Understanding teacher identity within subjectivity and agency: Implications for an African pedagogical advancement

David Matsepe, Mugwena Maluleke, Michael Cross

Research output: Contribution to journalArticlepeer-review


The study is premised on the assumption that identities are not static entities, but forms of selves subject to change with time and space in that the study of teacher identity is subject to different interpretations because it involves processes, experiences, and practices which are attached to historical circumstances of individuals who become subjects. Given the multiple factors exist about what it is to be a teacher, individuals face with multiple possibilities available in the contexts and the extent to which they are capable of producing and influencing their own contexts to suit their expectations is determine by the extent to which the contexts they inhabit support multiple subjectivities which are influential to their own identities. The aim of the study is to explore how images, metaphors, and cultural myths negotiate individual experiences in the identity formation. The main argument put forward in this study is that the study takes seriously into account not only the external barriers (structural factors) but also the individual experiences of constructing teacher identities particularly in the domains of subjectivity and agency, an approach that tends to neglect identity construction as critical factor.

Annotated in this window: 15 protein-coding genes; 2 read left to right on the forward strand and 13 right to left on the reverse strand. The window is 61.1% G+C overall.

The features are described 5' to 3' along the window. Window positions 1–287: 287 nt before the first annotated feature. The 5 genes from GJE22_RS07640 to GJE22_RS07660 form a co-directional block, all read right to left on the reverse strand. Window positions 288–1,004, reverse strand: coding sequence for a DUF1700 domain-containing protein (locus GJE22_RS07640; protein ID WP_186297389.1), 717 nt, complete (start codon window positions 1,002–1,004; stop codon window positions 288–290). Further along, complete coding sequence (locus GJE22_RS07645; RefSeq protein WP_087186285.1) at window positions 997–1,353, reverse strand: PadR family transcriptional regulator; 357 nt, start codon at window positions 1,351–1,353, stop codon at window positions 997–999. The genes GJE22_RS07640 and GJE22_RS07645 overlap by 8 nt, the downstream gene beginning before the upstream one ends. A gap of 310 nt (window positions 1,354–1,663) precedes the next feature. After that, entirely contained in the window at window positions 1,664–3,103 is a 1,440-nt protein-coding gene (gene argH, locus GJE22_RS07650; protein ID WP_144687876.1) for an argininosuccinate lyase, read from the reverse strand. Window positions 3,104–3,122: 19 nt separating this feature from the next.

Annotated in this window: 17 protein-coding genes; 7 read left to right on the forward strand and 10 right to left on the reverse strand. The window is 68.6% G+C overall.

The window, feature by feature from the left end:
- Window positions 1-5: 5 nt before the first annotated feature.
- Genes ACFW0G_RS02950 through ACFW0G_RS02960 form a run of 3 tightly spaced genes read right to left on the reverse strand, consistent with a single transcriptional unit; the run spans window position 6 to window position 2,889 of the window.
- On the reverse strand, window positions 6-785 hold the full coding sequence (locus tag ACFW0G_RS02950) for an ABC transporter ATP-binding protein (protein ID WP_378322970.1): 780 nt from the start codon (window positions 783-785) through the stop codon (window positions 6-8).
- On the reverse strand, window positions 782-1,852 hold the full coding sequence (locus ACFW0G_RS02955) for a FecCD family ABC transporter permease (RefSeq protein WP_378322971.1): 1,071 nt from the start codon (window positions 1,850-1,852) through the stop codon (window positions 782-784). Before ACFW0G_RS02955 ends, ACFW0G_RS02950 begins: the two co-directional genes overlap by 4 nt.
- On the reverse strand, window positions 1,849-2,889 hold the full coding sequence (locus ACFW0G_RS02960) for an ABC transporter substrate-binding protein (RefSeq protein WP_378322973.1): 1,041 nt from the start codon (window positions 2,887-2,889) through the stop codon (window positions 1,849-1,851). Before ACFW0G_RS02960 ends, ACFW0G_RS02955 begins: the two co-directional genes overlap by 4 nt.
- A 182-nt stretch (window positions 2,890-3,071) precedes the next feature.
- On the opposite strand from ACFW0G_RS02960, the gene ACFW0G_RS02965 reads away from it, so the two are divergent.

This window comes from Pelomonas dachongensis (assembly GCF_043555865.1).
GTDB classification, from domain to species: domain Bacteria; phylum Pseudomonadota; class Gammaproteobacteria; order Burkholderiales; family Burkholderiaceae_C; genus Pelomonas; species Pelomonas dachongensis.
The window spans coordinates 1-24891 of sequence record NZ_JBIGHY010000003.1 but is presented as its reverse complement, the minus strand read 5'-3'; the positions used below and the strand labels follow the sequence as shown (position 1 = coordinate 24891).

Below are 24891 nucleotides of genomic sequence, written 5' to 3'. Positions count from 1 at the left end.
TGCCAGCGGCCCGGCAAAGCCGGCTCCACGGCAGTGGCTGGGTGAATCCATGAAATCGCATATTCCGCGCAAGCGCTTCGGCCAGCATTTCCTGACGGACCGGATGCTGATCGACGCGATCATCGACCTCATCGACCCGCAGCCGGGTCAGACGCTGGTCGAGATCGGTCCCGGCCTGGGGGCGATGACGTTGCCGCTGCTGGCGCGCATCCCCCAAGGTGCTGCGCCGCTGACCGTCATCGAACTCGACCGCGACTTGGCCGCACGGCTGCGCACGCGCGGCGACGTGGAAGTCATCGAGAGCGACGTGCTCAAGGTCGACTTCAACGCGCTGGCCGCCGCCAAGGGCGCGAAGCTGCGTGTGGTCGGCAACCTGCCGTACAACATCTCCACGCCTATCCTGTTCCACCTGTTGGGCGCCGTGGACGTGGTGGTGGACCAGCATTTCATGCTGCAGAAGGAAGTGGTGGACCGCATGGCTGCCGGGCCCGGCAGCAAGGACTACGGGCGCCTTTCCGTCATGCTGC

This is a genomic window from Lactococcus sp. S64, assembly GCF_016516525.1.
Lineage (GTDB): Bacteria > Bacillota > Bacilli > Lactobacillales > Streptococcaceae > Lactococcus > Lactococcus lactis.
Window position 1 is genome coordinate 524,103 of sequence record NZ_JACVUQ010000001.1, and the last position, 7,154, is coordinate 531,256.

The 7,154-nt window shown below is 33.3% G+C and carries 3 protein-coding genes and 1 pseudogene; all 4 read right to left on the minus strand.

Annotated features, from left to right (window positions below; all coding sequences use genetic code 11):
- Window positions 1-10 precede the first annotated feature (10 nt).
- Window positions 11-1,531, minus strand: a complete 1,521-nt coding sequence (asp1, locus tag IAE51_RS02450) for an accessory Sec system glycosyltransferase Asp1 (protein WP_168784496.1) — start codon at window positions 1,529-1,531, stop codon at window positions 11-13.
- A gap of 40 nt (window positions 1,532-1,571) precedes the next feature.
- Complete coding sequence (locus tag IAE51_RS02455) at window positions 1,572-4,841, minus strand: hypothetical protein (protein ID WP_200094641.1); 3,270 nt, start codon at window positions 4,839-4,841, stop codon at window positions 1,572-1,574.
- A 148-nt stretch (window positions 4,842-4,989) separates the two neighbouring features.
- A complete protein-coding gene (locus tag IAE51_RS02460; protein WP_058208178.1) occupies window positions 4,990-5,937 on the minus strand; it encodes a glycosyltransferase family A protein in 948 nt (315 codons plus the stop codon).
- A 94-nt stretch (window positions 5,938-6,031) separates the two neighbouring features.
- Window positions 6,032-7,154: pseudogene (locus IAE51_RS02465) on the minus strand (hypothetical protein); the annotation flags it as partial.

Original languageEnglish
Pages (from-to)121-132
Number of pages12
JournalAfrican Renaissance
Publication statusPublished - 2019
Externally publishedYes


  • Agency
  • Cultural Myths
  • Identity
  • Images
  • Metaphors
  • Subjectivity

ASJC Scopus subject areas

  • Development
  • Sociology and Political Science
  • Public Administration
  • Political Science and International Relations


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